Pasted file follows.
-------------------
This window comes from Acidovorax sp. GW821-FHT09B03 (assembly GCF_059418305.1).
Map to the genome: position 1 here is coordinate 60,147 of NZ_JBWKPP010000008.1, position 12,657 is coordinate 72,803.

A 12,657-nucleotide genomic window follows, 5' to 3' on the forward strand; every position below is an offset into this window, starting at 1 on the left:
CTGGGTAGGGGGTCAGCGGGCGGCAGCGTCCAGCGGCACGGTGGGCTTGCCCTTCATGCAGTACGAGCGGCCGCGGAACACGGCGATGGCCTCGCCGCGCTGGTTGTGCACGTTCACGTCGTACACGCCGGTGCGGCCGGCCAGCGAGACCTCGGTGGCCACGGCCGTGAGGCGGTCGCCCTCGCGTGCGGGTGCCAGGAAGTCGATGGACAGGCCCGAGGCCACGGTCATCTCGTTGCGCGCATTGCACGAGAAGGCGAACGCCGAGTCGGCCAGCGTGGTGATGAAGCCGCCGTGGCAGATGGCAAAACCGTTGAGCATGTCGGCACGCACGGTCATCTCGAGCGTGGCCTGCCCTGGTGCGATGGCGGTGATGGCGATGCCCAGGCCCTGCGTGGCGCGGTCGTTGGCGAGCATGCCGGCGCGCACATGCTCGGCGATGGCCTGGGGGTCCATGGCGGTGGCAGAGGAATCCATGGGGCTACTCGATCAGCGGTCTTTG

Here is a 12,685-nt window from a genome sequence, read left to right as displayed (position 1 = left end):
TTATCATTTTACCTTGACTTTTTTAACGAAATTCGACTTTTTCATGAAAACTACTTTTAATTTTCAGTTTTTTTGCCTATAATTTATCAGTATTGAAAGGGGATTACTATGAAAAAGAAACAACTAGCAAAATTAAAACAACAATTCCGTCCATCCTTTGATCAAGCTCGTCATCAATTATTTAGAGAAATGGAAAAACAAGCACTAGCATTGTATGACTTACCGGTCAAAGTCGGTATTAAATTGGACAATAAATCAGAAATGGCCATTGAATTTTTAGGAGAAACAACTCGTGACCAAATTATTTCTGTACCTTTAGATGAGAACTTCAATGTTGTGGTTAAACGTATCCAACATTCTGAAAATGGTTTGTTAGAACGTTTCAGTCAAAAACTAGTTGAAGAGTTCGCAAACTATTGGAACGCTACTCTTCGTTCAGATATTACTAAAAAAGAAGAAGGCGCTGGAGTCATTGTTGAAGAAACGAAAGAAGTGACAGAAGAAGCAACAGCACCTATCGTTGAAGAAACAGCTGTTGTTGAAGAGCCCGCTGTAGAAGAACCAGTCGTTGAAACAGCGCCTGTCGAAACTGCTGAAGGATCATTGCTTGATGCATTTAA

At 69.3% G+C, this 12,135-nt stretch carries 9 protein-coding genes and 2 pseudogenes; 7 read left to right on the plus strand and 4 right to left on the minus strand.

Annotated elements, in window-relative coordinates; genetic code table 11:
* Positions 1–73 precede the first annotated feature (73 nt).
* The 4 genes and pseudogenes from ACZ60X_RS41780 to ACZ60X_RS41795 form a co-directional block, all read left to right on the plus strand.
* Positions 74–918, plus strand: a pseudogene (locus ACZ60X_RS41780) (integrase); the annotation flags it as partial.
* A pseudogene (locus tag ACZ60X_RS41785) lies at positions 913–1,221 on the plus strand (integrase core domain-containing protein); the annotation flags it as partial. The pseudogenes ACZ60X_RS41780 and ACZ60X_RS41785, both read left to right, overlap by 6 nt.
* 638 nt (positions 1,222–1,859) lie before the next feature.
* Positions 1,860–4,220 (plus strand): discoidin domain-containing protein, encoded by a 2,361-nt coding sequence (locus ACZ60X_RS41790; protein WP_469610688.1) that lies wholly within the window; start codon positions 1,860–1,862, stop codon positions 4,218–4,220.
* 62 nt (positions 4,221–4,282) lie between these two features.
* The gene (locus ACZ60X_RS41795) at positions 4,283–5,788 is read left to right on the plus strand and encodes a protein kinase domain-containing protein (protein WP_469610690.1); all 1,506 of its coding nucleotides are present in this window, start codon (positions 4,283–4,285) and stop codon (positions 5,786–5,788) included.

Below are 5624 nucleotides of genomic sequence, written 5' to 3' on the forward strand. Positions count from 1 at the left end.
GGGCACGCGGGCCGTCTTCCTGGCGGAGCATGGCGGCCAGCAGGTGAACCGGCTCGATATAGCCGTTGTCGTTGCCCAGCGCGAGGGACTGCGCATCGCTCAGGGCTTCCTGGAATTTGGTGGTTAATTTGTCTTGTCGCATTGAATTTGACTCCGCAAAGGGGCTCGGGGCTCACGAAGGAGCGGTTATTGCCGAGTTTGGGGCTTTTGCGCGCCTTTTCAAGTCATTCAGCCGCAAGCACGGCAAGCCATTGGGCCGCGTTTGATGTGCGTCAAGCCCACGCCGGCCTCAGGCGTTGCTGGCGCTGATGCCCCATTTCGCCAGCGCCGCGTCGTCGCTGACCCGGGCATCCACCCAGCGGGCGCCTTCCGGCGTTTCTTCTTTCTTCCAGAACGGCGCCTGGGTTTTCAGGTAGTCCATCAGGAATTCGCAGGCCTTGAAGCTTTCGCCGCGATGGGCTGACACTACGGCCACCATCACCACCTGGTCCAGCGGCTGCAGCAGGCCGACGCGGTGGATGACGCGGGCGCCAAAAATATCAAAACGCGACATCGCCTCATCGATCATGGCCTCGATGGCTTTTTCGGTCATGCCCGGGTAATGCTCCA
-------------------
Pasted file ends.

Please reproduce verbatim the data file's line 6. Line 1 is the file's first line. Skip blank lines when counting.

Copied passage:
TTATCATTTTACCTTGACTTTTTTAACGAAATTCGACTTTTTCATGAAAACTACTTTTAATTTTCAGTTTTTTTGCCTATAATTTATCAGTATTGAAAGGGGATTACTATGAAAAAGAAACAACTAGCAAAATTAAAACAACAATTCCGTCCATCCTTTGATCAAGCTCGTCATCAATTATTTAGAGAAATGGAAAAACAAGCACTAGCATTGTATGACTTACCGGTCAAAGTCGGTATTAAATTGGACAATAAATCAGAAATGGCCATTGAATTTTTAGGAGAAACAACTCGTGACCAAATTATTTCTGTACCTTTAGATGAGAACTTCAATGTTGTGGTTAAACGTATCCAACATTCTGAAAATGGTTTGTTAGAACGTTTCAGTCAAAAACTAGTTGAAGAGTTCGCAAACTATTGGAACGCTACTCTTCGTTCAGATATTACTAAAAAAGAAGAAGGCGCTGGAGTCATTGTTGAAGAAACGAAAGAAGTGACAGAAGAAGCAACAGCACCTATCGTTGAAGAAACAGCTGTTGTTGAAGAGCCCGCTGTAGAAGAACCAGTCGTTGAAACAGCGCCTGTCGAAACTGCTGAAGGATCATTGCTTGATGCATTTAA